The Enliven! Blog

Helping Harness Human Capacity

Shifting Gears

When I was a young person, I was intrigued with learning to drive a car which required shifting gears manually. In my world, shifting gears was required on more vehicles than not. Those who could shift gears smoothly gained my admiration! As I learned the skill, I found that there was a certain rhythm in shifting into one gear, accelerating, then moving into the next gear. Each gear had its characteristic transition point, its characteristic sound, and its characteristic speed.

Our mental and emotional activity in life and work can also be compared to shifting gears manually. It takes a deliberate effort to move between different types of activities. Imagine, for example, the effort required by these transitions:

  • From writing a report to listening to a colleague’s problems
  • From gathering data to making a decision
  • From having a creative insight to structuring an action plan

Many will find at least one of these shifts distressing. (I would like to hear about your distress, or joy!)

The reticence to shift gears can be costly, even punishing. I recall hearing of an eccentric radio host who was angry with his car, so he punished it by driving it all the way across town in first gear! That meant the car whined all the way, and that his speed was limited! Similarly, we punish ourselves when we stay stuck in one gear. When we get stuck in a comfort zone, and resist shifting, we can fail to accomplish that which is ours to do. For example, a person who loves to structure and organize might avoid the decision that will create a new opportunity. The decision maker may so dislike brainstorming that her decisions are made with limited options.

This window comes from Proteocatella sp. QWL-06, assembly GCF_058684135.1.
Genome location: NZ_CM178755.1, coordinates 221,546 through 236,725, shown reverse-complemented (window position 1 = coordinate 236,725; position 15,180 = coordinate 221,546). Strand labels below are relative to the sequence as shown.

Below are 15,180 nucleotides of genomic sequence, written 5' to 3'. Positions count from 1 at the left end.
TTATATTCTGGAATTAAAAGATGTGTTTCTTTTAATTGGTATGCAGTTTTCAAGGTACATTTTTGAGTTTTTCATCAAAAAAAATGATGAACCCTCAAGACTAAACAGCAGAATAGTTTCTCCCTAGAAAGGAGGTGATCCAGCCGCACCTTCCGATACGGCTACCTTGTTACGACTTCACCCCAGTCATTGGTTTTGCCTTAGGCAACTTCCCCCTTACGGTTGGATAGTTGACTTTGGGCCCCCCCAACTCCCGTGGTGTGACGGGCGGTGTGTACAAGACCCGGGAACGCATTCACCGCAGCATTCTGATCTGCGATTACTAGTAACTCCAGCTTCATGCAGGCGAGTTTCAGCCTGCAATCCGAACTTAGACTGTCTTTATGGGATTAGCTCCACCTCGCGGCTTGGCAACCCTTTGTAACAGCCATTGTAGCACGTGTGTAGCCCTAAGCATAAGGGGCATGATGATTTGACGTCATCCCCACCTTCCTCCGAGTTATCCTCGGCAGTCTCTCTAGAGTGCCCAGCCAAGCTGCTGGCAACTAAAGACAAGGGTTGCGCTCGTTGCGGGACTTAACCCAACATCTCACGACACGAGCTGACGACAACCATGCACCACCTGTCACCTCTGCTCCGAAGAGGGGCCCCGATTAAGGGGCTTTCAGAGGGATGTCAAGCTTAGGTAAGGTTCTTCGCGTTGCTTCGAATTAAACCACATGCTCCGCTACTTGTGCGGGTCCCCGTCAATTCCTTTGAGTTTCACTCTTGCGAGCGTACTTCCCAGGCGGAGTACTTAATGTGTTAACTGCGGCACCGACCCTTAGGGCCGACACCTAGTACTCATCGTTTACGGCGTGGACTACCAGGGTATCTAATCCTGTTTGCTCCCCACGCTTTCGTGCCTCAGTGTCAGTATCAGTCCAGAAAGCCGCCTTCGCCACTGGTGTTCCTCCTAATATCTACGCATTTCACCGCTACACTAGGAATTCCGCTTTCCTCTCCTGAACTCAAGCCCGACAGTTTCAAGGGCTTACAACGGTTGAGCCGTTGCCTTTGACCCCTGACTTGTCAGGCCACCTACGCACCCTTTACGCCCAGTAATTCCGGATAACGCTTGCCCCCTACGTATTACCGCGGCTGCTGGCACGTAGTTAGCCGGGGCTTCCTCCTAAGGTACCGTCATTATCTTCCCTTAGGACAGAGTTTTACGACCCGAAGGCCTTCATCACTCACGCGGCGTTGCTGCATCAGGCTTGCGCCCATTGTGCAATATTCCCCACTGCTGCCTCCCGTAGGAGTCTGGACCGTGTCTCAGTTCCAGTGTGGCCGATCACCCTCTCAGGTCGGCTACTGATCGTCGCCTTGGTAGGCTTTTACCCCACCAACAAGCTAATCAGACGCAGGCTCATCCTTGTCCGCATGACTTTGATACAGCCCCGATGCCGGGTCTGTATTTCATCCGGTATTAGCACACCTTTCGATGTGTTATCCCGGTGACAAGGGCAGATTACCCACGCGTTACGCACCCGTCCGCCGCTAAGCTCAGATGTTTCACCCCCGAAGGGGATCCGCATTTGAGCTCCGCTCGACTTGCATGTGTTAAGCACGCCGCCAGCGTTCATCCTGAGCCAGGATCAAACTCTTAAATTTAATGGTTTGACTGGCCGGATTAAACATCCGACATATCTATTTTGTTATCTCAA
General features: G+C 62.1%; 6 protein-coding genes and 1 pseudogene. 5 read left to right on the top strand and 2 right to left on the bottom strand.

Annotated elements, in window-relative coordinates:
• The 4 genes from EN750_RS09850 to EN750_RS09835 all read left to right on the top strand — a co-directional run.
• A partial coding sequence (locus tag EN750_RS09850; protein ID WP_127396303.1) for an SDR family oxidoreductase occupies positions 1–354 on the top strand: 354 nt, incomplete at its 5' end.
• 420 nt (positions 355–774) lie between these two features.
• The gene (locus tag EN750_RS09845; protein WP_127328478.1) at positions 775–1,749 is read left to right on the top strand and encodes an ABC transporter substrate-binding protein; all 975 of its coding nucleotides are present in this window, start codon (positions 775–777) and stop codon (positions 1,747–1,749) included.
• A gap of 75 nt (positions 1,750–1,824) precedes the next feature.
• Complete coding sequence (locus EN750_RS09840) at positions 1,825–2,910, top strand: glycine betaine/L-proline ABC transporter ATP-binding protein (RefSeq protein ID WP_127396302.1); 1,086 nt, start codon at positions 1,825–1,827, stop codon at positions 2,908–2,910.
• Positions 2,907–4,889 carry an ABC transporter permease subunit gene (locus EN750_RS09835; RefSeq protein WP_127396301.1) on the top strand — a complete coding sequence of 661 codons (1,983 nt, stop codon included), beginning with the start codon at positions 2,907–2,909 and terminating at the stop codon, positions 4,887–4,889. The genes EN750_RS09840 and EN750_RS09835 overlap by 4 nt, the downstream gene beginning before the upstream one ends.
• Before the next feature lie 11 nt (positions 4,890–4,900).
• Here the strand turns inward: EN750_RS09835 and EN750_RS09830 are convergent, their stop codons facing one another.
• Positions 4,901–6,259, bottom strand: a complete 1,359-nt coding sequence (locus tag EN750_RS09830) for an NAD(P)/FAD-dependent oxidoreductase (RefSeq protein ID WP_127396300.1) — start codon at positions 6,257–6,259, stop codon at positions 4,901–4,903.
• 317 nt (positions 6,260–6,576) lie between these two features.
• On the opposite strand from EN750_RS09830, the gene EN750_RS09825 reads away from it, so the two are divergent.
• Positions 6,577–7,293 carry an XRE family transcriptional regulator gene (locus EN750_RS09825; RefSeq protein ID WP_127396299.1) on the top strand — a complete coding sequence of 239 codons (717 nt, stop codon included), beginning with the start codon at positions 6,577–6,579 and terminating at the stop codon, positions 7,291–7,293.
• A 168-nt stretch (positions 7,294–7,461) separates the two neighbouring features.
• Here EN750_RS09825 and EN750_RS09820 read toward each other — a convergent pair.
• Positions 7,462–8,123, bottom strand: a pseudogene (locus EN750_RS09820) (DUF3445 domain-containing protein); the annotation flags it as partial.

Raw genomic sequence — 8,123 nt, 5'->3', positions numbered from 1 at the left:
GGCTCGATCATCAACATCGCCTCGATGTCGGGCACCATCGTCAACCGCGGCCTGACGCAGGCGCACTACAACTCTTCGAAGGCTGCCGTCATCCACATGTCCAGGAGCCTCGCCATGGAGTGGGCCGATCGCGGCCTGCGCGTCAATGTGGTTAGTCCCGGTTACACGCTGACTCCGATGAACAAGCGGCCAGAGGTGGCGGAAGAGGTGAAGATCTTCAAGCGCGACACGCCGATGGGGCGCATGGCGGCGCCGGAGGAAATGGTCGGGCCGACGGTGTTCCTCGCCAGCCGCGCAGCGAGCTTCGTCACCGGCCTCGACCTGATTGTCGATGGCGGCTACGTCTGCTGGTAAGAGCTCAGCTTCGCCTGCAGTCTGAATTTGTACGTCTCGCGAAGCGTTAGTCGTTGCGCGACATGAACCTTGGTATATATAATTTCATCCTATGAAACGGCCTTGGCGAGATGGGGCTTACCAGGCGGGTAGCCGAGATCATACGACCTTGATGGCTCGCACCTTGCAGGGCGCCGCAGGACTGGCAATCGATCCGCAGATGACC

How do we, then, learn to shift gears? Part of it is an energy question. Shifting into a less than favourite, but valuable, activity, is easier if there is an energy burst to go with the shift. I recently heard of a presenter at a teacher’s seminar who used the energy principle. As a choreographer, he well knew the discipline of putting energy into every motion. When he saw his group of teachers get up, slowly, to participate in the next activity in his workshop, he chided them with words to the effect of “Some of you look half dead! Put some life into your step and you will feel better!”

Shifting is aided by an energetic cheer leader, but sometimes we are on our own. Then it is valuable to identify those particular shifts which are difficult for us. We can name our difficulty and screw up our intention to the “sticking point” so that we make a successful transition. We can also tell ourselves that this shift is within our power to accomplish. We can remind ourselves of previous times we made the shift and of how this has benefited us. We can picture others who are good at the activity we are shifting into.

It is also helpful to identify the “sound” of the gear we are shifting to. Just what, exactly, do we mean by decision making, or creating ideas, or organizing? If we know the characteristics of that activity, we are more likely to engage in it.

And we should surely congratulate ourselves when we achieve a successful shift. I congratulate myself for knowing how to shift gears manually each time I hear the statistics on car theft! Fewer manual transmissions are stolen, because few thieves know how to shift gears. By learning to better shift gears, our time and energy are not hijacked, but used for the purposes we most deeply intend!

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